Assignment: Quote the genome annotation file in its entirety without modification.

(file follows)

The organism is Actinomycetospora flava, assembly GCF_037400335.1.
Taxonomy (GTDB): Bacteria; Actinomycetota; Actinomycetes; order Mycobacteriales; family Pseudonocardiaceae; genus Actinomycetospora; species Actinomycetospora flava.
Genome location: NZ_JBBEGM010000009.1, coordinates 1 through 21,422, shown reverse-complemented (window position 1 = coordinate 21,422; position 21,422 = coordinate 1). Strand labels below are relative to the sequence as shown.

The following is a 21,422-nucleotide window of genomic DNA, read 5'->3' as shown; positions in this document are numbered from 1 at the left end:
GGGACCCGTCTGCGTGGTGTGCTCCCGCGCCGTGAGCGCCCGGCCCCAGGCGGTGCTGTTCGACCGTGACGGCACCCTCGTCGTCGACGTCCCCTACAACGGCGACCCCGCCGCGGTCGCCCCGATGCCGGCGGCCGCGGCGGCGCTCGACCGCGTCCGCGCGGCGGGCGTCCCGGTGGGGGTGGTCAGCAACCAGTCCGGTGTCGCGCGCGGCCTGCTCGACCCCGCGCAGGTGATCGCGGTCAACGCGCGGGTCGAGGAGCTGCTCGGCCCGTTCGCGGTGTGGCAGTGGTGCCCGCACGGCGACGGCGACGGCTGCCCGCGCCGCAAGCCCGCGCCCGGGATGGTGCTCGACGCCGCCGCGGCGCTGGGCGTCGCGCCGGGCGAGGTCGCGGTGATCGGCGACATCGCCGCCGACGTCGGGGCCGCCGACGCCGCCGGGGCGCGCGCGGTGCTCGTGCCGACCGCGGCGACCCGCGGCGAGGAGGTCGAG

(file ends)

The organism is Actinomycetospora flava, assembly GCF_037400335.1.
Taxonomy (GTDB): Bacteria; Actinomycetota; Actinomycetes; order Mycobacteriales; family Pseudonocardiaceae; genus Actinomycetospora; species Actinomycetospora flava.
Genome location: NZ_JBBEGM010000009.1, coordinates 1 through 21,422, shown reverse-complemented (window position 1 = coordinate 21,422; position 21,422 = coordinate 1). Strand labels below are relative to the sequence as shown.

The following is a 21,422-nucleotide window of genomic DNA, read 5'->3' as shown; positions in this document are numbered from 1 at the left end:
GGGACCCGTCTGCGTGGTGTGCTCCCGCGCCGTGAGCGCCCGGCCCCAGGCGGTGCTGTTCGACCGTGACGGCACCCTCGTCGTCGACGTCCCCTACAACGGCGACCCCGCCGCGGTCGCCCCGATGCCGGCGGCCGCGGCGGCGCTCGACCGCGTCCGCGCGGCGGGCGTCCCGGTGGGGGTGGTCAGCAACCAGTCCGGTGTCGCGCGCGGCCTGCTCGACCCCGCGCAGGTGATCGCGGTCAACGCGCGGGTCGAGGAGCTGCTCGGCCCGTTCGCGGTGTGGCAGTGGTGCCCGCACGGCGACGGCGACGGCTGCCCGCGCCGCAAGCCCGCGCCCGGGATGGTGCTCGACGCCGCCGCGGCGCTGGGCGTCGCGCCGGGCGAGGTCGCGGTGATCGGCGACATCGCCGCCGACGTCGGGGCCGCCGACGCCGCCGGGGCGCGCGCGGTGCTCGTGCCGACCGCGGCGACCCGCGGCGAGGAGGTCGAG